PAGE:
How I’m Embracing My Parkinson’s Diagnosis as an Opportunity to Increase Awareness
There is one day every April (April 11) known as World Parkinson’s Day, which is celebrated to create awareness about the long-term degenerative disorder. It also marks the birthday of James Parkinson, a physician who first described the disease. Did you know this? I did know this…but two years ago I didn’t. There are lots of things I know today that I didn’t know two years ago. Lots of things about Parkinson’s disease. I’m sure just about any one of you reading this has experienced this type of “on-the-job training” in some capacity. Forced to learn about something you have only heard of, but know little about. But now — because of necessity or happenstance or just raw luck — you must become educated about it. That’s where I am.
I’ve often questioned “Why me?“, “Why Parkinson’s?”, “Why now?“. I’ve spent several of my counseling sessions asking my therapist these same questions. I don’t have the answers. She doesn’t have the answers. I don’t think anyone has these answers. But she did have a suggestion. She encouraged me to try to embrace this diagnosis as an opportunity. An opportunity to educate others, and to bring awareness. So that’s what I’m doing. Using this platform to help others, and some days even myself, understand a disease that seems a bit elusive. Through this journey, I’m also working on being more authentic. So, here I go: comment below. Email me at firstname.lastname@example.org. Write to me on Facebook. Ask me questions. I’m opening myself up and will do my best to remain authentic, to completely embrace this disease and the opportunity it seems to be offering me.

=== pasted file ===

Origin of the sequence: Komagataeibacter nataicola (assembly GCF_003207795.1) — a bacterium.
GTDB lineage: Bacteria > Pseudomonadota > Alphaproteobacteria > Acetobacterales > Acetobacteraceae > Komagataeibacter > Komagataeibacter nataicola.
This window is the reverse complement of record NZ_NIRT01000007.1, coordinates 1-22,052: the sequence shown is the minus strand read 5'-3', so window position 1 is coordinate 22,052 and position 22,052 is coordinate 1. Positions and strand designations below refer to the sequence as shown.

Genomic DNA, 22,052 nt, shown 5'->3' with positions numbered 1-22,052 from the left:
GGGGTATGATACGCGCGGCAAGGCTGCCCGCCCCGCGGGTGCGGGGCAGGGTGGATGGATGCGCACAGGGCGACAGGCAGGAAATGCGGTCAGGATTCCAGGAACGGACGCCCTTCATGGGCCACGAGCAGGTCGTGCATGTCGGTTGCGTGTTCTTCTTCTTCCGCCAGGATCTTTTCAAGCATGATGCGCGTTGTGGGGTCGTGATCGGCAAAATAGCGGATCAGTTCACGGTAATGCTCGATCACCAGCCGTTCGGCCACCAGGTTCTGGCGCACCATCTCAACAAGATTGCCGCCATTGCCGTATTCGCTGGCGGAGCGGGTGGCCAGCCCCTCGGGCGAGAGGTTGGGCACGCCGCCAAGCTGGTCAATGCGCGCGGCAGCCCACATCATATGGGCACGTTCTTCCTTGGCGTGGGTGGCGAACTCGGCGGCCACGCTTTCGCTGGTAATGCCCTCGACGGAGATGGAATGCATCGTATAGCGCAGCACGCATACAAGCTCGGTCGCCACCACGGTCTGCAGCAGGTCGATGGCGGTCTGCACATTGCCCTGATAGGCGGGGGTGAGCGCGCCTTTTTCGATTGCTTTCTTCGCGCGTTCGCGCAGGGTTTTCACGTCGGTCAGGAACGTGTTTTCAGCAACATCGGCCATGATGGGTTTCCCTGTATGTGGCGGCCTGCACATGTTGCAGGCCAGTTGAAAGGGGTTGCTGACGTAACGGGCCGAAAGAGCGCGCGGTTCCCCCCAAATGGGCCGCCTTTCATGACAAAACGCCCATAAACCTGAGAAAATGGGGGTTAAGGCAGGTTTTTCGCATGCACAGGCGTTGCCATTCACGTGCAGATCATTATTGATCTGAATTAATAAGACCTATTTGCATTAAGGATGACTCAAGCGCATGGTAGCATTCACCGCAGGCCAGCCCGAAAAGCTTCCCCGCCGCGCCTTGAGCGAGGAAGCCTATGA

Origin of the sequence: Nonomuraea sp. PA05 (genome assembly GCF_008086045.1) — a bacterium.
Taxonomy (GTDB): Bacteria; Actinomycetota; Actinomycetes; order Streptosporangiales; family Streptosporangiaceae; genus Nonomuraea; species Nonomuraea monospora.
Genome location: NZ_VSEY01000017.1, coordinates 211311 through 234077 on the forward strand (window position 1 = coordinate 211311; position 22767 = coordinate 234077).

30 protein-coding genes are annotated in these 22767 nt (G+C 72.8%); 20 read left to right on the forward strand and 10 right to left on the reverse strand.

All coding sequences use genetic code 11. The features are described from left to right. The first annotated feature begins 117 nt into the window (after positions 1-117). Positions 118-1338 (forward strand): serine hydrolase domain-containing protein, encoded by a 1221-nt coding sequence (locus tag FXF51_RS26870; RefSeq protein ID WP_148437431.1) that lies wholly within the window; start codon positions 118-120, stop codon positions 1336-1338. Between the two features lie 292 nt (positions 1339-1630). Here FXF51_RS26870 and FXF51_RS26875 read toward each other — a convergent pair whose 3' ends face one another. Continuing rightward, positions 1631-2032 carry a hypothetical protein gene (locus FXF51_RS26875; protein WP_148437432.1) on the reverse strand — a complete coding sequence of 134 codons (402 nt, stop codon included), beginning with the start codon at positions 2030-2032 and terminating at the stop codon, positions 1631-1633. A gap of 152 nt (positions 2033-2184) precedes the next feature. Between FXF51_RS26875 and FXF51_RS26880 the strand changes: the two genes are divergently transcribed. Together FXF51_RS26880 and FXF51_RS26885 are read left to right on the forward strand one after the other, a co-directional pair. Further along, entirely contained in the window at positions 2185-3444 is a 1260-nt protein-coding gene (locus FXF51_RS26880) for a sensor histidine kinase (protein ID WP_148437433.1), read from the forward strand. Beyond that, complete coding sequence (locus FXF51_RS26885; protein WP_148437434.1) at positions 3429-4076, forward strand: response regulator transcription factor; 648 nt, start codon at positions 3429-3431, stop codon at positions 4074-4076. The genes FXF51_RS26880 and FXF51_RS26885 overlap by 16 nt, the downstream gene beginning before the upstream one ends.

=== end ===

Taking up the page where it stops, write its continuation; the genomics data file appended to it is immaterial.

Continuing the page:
While I wait for some of you to reach out, I’ll share with you a question I was asked a while back by an editor that reached out to me for a Parkinson’s publication. She asked me, “What’s something you don’t understand about living with Parkinson’s unless you have it?”
Here is how I answered her:
“Unless you live with Parkinson’s disease, you may not understand that the disease is bigger than just the tremors that many associate as the trademark of Parkinson’s. Tremors are certainly the most visible symptom of the disease, and it is terribly exhausting trying to still a body that doesn’t remember how to be still. But, hidden underneath are so many invisible symptoms. There is a daily battle with fear, anxiety, insecurity, confusion and depression. I fight a random, trembling voice. I lose words mid-conversation…words I should know. I look and feel different than I used to when I walk. My right arm no longer knows that it should swing with my gait. ‘Normal’ is no longer normal. The tremors are just the tip of the iceberg.”
A recent comment on one of my Facebook posts reads, “Strange as it may seem, Nikki, I believe you were chosen for this. And it’s as exciting as being the last one chosen for a team event…but worse, right? Your story is raw, but at the same time, it’s enlightening, encouraging and inspiring to those who might be going down the same road as you.”
I’m not going to lie or sugar-coat any of this and say that I’m grateful Parkinson’s chose me.
Far from it.
Frankly, I’m quite ticked off about Parkinson’s.
An opportunity to bring awareness by sharing my story.
And I’m grateful for those who choose to listen.
Follow this journey on Just Shake It Off.
Getty image via bruniewska.